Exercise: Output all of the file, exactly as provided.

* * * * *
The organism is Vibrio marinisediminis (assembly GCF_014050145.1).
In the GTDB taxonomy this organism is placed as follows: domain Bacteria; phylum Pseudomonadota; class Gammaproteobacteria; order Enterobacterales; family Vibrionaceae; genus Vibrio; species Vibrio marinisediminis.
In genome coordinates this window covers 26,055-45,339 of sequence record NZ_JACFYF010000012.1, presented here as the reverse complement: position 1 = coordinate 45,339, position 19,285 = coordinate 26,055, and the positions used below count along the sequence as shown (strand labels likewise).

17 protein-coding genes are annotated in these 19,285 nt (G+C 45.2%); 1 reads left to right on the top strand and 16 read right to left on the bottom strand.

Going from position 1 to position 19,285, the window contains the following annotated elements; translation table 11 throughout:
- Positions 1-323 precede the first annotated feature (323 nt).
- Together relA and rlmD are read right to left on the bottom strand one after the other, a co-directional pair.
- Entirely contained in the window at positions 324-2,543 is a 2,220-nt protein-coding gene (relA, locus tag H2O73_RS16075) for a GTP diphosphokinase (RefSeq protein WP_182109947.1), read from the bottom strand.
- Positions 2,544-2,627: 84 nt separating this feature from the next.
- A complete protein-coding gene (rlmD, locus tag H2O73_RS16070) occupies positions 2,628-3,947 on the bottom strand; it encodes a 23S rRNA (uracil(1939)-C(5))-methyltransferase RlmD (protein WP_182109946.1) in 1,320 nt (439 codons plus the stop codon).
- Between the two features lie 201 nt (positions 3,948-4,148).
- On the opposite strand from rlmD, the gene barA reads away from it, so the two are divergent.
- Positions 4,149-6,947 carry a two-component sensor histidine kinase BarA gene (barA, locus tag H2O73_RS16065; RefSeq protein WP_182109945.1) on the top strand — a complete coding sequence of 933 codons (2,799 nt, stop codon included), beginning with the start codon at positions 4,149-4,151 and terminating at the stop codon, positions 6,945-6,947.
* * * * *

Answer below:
The organism is Vibrio marinisediminis (assembly GCF_014050145.1).
In the GTDB taxonomy this organism is placed as follows: domain Bacteria; phylum Pseudomonadota; class Gammaproteobacteria; order Enterobacterales; family Vibrionaceae; genus Vibrio; species Vibrio marinisediminis.
In genome coordinates this window covers 26,055-45,339 of sequence record NZ_JACFYF010000012.1, presented here as the reverse complement: position 1 = coordinate 45,339, position 19,285 = coordinate 26,055, and the positions used below count along the sequence as shown (strand labels likewise).

17 protein-coding genes are annotated in these 19,285 nt (G+C 45.2%); 1 reads left to right on the top strand and 16 read right to left on the bottom strand.

Going from position 1 to position 19,285, the window contains the following annotated elements; translation table 11 throughout:
- Positions 1-323 precede the first annotated feature (323 nt).
- Together relA and rlmD are read right to left on the bottom strand one after the other, a co-directional pair.
- Entirely contained in the window at positions 324-2,543 is a 2,220-nt protein-coding gene (relA, locus tag H2O73_RS16075) for a GTP diphosphokinase (RefSeq protein WP_182109947.1), read from the bottom strand.
- Positions 2,544-2,627: 84 nt separating this feature from the next.
- A complete protein-coding gene (rlmD, locus tag H2O73_RS16070) occupies positions 2,628-3,947 on the bottom strand; it encodes a 23S rRNA (uracil(1939)-C(5))-methyltransferase RlmD (protein WP_182109946.1) in 1,320 nt (439 codons plus the stop codon).
- Between the two features lie 201 nt (positions 3,948-4,148).
- On the opposite strand from rlmD, the gene barA reads away from it, so the two are divergent.
- Positions 4,149-6,947 carry a two-component sensor histidine kinase BarA gene (barA, locus tag H2O73_RS16065; RefSeq protein WP_182109945.1) on the top strand — a complete coding sequence of 933 codons (2,799 nt, stop codon included), beginning with the start codon at positions 4,149-4,151 and terminating at the stop codon, positions 6,945-6,947.